In data storage, the perpetual goal is to find ways to store greater amounts of information on devices that take up less physical space. Taken to its extreme end, that goal recently has led to physicists cracking the code of storing digital information into specially-crafted molecules, using individual atoms as the ones and zeroes of binary code.
For the past several years, scientists have been refining the nanotechnology that lets them accomplish all that. It’s a promising concept, but building the actual storage systems — assembling molecules to hold atoms that are manipulated to one state or another — is still too difficult and costly to be practical.
A new technique could change that, according to new research published Monday in the academic journal Small. A team of physicists developed a self-assembling metallic molecular network — meaning that the lattice pieced itself together once its building block molecules were arranged in the right order and subjected to the right temperature and pressure — so scientists no longer need to expend huge amounts of work and money building the tiny structures themselves.
In the new system, physicists from Switzerland’s University of Basel developed a metallic network of carbon-based molecules with nanometer-wide pores. A single xenon atom was fitted into each hole. The researchers found that they could reliably switch these xenon atoms between liquid and solid states with controlled electrical pulses.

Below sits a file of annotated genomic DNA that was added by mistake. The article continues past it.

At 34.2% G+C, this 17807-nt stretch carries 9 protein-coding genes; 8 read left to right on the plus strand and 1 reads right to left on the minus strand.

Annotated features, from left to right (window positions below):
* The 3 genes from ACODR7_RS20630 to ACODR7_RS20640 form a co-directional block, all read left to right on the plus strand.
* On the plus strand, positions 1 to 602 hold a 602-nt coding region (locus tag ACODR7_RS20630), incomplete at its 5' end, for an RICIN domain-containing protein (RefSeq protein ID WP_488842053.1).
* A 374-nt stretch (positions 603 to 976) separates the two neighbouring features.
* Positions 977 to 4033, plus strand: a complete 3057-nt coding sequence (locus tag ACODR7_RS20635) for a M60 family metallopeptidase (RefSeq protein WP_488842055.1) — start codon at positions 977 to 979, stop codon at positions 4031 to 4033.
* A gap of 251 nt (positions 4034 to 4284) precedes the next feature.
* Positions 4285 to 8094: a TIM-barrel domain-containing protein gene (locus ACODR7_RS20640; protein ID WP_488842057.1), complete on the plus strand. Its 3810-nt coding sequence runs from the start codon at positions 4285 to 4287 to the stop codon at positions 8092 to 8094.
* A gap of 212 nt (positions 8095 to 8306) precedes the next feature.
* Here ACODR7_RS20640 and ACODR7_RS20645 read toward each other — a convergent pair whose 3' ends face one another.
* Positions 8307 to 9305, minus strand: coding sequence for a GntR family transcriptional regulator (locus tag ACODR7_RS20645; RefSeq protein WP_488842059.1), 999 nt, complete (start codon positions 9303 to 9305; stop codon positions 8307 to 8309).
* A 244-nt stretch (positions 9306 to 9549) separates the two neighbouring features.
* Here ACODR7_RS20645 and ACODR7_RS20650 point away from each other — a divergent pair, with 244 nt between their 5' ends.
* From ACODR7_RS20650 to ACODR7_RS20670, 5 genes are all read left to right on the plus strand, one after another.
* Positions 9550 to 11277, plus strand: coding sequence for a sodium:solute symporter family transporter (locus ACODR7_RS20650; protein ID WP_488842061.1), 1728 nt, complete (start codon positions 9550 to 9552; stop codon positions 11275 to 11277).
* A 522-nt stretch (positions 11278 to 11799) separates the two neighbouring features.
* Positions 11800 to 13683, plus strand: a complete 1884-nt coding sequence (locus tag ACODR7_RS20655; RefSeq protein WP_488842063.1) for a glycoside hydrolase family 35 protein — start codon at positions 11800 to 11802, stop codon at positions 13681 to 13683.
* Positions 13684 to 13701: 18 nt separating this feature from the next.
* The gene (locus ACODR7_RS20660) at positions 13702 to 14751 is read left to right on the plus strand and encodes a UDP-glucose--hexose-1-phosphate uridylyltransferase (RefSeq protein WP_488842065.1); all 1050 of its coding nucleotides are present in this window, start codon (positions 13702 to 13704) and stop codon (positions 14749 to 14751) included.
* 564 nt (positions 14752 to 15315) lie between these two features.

The main difference that sets this new research apart from the field is that the metallic network into which the xenon atoms were added is self-assembling, taking away many of the logistical hurdles that have held back atomic-scale storage in recent years. Previously, the molecular architectures had to be built up one piece at a time, an arduous process that required expensive laboratories to precisely piece structures together one molecule at a time.
But that doesn’t mean the network of Xenon atoms is ready for use in industrial or consumer data storage systems yet — the researchers suspect that they’ll need to explore new combinations of materials before they find something that could actually be used in an everyday setting rather than a nanotechnology lab.
That’s because manipulation of xenon atoms needs to happen at exceptionally low temperatures. Xenon is normally found as a gas, and won’t shift to a gas or solid state until it’s brought down to something like -260 degrees Celsius, according to the research.
Rather, this research shows that self-assembling molecular networks could serve as a viable basis for incredibly-small data storage systems. The actual useable systems, the researchers suspect, are more likely to involve alcohol molecules that are easier to work with at a realistic temperature.